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Glaxo becomes seventh female-led FTSE 100 firm

London, United Kingdom | AFP |

British drugs giant GlaxoSmithKline on Tuesday promoted its consumer healthcare head Emma Walmsley to chief executive, a move which will make her the most powerful woman on the FTSE 100.

The 47-year-old, who succeeds outgoing boss Andrew Witty, will become the seventh female chief executive of a group currently listed on London’s benchmark shares index.

However, GSK’s share price finished on a flat note, with analysts noting that some shareholders had wanted an outsider to oversee a radical overhaul of its structure.

The incoming CEO, who joined GSK from French cosmetics giant L’Oreal six years ago and has a background in marketing, will take up her new post in late March.

“Emma is an outstanding leader with highly valuable experience of building and running major global businesses and a strong track record of delivering growth and driving performance in healthcare,” said chairman Philip Hampton in a statement.

Witty will meanwhile retire early next year after almost a decade at the helm.

There are currently six other female-led companies listed on London’s prestigious FTSE 100 index. They include no-frills airline EasyJet and postal operator Royal Mail — who are headed by Carolyn McCall and Moya Greene respectively.

The other four FTSE 100 firms with female bosses are cigarette maker Imperial Brands, home-improvements retailer Kingfisher, leisure group Whitbread and water supplier Severn Trent.

Looking ahead, Walmsley said GSK has “the potential to create meaningful benefits for patients, consumers and our shareholders” thanks to a rise in “medical innovation and trusted healthcare products”.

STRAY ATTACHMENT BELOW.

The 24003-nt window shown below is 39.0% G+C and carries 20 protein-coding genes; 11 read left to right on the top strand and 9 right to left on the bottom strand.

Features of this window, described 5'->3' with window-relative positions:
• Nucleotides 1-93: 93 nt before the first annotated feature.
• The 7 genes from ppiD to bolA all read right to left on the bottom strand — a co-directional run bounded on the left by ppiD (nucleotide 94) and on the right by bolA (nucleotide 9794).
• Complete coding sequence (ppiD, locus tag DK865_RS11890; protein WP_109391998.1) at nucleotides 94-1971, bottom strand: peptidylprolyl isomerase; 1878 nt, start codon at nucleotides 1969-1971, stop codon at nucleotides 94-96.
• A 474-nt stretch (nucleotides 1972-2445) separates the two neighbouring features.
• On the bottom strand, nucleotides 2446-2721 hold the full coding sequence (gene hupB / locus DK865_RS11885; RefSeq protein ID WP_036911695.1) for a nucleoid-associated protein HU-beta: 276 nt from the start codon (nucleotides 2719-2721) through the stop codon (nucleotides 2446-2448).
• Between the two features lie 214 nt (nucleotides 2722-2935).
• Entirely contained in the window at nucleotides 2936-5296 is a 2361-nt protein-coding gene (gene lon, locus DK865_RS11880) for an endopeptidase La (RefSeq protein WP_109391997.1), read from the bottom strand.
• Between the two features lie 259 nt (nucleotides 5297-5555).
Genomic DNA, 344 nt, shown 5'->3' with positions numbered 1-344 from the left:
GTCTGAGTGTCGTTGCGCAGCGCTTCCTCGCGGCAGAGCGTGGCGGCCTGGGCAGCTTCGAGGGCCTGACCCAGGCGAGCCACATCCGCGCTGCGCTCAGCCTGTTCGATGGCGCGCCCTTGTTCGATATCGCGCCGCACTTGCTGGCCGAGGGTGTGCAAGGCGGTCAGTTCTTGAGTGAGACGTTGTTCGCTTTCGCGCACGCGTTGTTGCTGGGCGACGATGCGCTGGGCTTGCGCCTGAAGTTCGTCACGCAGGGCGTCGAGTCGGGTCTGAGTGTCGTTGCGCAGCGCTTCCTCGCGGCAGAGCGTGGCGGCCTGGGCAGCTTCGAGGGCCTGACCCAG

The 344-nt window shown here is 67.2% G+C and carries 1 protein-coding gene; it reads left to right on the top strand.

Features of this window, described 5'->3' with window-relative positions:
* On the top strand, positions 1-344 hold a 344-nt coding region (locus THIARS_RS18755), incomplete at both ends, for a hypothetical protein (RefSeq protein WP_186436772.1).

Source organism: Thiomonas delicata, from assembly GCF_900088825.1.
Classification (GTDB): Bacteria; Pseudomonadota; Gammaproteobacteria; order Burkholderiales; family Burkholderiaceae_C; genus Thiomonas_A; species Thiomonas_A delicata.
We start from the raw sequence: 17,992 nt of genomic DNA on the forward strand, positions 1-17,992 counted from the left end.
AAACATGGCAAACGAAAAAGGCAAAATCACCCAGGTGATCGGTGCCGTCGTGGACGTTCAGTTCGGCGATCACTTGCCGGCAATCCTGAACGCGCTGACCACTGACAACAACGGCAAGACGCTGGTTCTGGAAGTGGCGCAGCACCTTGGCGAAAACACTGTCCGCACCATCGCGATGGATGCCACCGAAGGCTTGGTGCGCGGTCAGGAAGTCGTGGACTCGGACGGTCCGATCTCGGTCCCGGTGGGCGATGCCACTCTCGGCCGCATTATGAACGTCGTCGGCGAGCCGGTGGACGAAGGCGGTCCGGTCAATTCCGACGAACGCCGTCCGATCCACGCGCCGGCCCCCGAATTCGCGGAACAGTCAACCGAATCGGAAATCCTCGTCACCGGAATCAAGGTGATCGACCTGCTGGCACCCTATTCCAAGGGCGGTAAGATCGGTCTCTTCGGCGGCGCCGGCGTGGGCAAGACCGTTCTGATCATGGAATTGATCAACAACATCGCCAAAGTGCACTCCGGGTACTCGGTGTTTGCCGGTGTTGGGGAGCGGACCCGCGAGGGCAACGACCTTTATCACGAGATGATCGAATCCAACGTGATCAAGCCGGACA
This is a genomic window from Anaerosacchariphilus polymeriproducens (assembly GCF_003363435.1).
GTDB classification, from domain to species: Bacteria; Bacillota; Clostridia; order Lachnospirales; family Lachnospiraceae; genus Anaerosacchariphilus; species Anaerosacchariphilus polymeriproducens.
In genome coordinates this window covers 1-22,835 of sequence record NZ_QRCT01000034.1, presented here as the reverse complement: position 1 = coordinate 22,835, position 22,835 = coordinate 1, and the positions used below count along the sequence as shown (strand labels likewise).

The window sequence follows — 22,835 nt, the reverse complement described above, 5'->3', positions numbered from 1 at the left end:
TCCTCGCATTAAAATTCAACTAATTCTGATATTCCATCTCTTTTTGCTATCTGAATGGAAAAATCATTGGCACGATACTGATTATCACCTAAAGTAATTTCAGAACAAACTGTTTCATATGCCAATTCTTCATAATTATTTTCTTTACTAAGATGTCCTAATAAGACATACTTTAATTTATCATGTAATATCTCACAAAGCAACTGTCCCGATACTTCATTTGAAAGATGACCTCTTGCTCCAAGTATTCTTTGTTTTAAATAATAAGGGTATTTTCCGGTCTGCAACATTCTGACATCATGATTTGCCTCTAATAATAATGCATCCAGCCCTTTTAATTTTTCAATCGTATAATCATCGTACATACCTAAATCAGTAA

‘R&D the beating heart’ 

In an interview posted on the firm’s website, the married mother-of-four added that research and developement (R&D) of new products would remain GSK’s priority under her stewardship.

“R&D is absolutely the beating heart of our company and our success is and will continue to be defined most fundamentally by the strength of our pipeline,” she said.

The Oxford University graduate pointed also to challenges that lay ahead for her company and the sector as a whole.

“Pricing is a key area of focus, government and household budgets are under pressure, the regulatory environment is extremely tough and unpredictable and of course society wants big business and big pharma to continue to close the trust deficit that has been widening,” she said.

However, GSK’s shares closed almost flat on Tuesday, losing 0.03 percent to £16.45 on London’s benchmark FTSE 100 index, which gained a quarter of a percent in value.

“Her appointment is welcome for the diversity it brings to the top of UK business — but was less well-received by GSK shareholders,” noted analyst Jasper Lawler at CMC Markets.

“Some more vocal shareholders had wanted an outsider appointed to help push through a change in GSK’s structure, and are selling shares in a show of disappointment.”


Rapid consolidation 

The global pharmaceutical sector has meanwhile undergone major consolidation in recent years as companies battle competition for generic versions of their drugs.

For its part, GSK agreed in 2014 to sell its oncology business to Novartis for $16 billion, while buying the Swiss group’s vaccines division in return.

The pair also formed a joint venture for consumer health products, headed by Walmsley.

Alongside the Novartis deal, the latter part of Witty’s tenure was clouded by Chinese authorities fining GSK the equivalent of almost half a billion dollars in 2014 over alleged bribery.

The firm’s former head of China operations, Mark Reilly, and four other ex-officials were handed suspended prison sentences over the incident.

GSK said details of Walmsley’s pay package would be disclosed next year.

Hampton meanwhile praised Witty for developing “market-leading positions in pharmaceuticals, vaccines and consumer healthcare” which provided “excellent platforms” for growth.

The drugs company employs around 100,000 people worldwide, of which one-tenth work in R&D.


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